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Our waders continued through the park finding 3 coconuts – classic!

A nice cup of concrete to warm me up..

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And a mystery object that was buried so deep in the silt that even Phil had to give up on it. And Phil never gives up….

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Finally, we found a chimney stack and we were done for the day!

So what did we find? 1 wheelchair, 1 BBQ, 1 oil drum, 1 set of wooden steps, 1 carpet (that I saw, probably more), 1 car seat, 1 chimney stack, 1 dustbin lid, 1 pram frame, 1 steering wheel, 1 fridge, 1 car wheel clamp, 2 burnt motorbikes/scooters, 2 mattresses, 3 coconuts, 4 footballs, 8 tyres and bags and bags of other rubbish.

Huge thanks to Thames Water for funding this event, everyone who helped unpack and pack up the van during the event, Wally for supervising the Event Tent, the Students at Richmond University for baking, and the Waste Team at Sutton Council for organising collection of all the rubbish the next day.

Thank you to all our volunteers for coming:  Aaron, Andy, Ann, Chris, Claire, Dalana, Dave, Derek, Emma, Estella, Florence, Guy, Hannah, Ian, James, Joe, Kaitlyn, Kathy, Leah, Macie, Marcus, Mariam, Nick, Phil, Rob, Sally, Steve, Stewart, Theo, Tim, Tom, Victor, Wally, Wayne, Will and Zak.

So what did I learn from this month’s cleanup?   That sometimes, 3 pairs of socks, 1 long sleeved vest, 2 jumpers, a fleece and my knitted hat, is not enough to stay warm!

New Project: Discovering the Source of the Wandle

The Wandle Trust is embarking on an exciting new project to research and understand the source of the river and how it has moved over time.

River Wandle

The River Wandle, Beddington Park in early spring

What is the source of the Wandle?

The source of the River Wandle is found where two rocks – chalk and clay – meet. This occurs in our local area along an east to west to line starting in Croydon, going through Wallington and Carshalton to Esher.

Geological Map of Surrey

A simplified geological map of North East Surrey

Chalk makes up the North Downs, shown in light blue on our simplified map. Chalk has the capacity to allow water to flow through it so when rain falls it soaks into the rock as if it’s a sponge. As a result the water builds up within the chalk to create huge underground reservoirs called aquifers.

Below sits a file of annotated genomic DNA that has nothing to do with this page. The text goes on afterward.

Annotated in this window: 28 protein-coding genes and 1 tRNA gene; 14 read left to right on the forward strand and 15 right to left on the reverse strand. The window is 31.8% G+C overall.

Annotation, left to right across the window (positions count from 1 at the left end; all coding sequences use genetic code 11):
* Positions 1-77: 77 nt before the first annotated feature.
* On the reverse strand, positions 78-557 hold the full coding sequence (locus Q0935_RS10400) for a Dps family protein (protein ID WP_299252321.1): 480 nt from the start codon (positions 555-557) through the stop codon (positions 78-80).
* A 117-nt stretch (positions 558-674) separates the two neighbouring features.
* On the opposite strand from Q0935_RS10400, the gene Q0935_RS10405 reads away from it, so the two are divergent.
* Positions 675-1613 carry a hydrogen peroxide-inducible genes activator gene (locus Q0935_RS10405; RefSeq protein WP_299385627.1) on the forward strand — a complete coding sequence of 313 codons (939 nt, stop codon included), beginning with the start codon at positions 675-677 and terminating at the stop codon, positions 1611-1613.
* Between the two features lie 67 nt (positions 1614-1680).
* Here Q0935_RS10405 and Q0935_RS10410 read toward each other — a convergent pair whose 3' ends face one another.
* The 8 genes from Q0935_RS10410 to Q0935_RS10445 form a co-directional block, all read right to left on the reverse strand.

Overlaying the chalk is clay – shown in dark blue on our simplified map. Unlike chalk, clay does not allow water to flow through it. As a result rainfall flows across the surface of the clay rather than flowing down in to it.

Our east-west line marks where the chalk and the clay meet. Along this line any water held in the chalk aquifer is forced to come to the surface, creating the spring sources we know and love on the Wandle.

Waddon Mills

How does the source of a river move?

The sources of the River Wandle has changed its position over time.

One theory suggests that the River Wandle once started near the village of Merstham in Surrey (south of the M25!) but was ‘captured’ by the River Mole. This is going back to the time when the climate was a lot colder than it is today – back in the Ice Age when mammoths were strolling around your back garden.

We do know from the shape of the North Downs – (the hills that now separate Merstham from Carshalton and Croydon) – that they have been shaped by water action. Look at the ‘dry valleys’ around Woodmansterne, Coulsdon and Caterham.

Dry Valley

Happy Valley near Farthing Downs, Coulsdon showing a typical ‘dry valley’ on the North Downs

Back in the Ice Age the climate was very different to what we have today…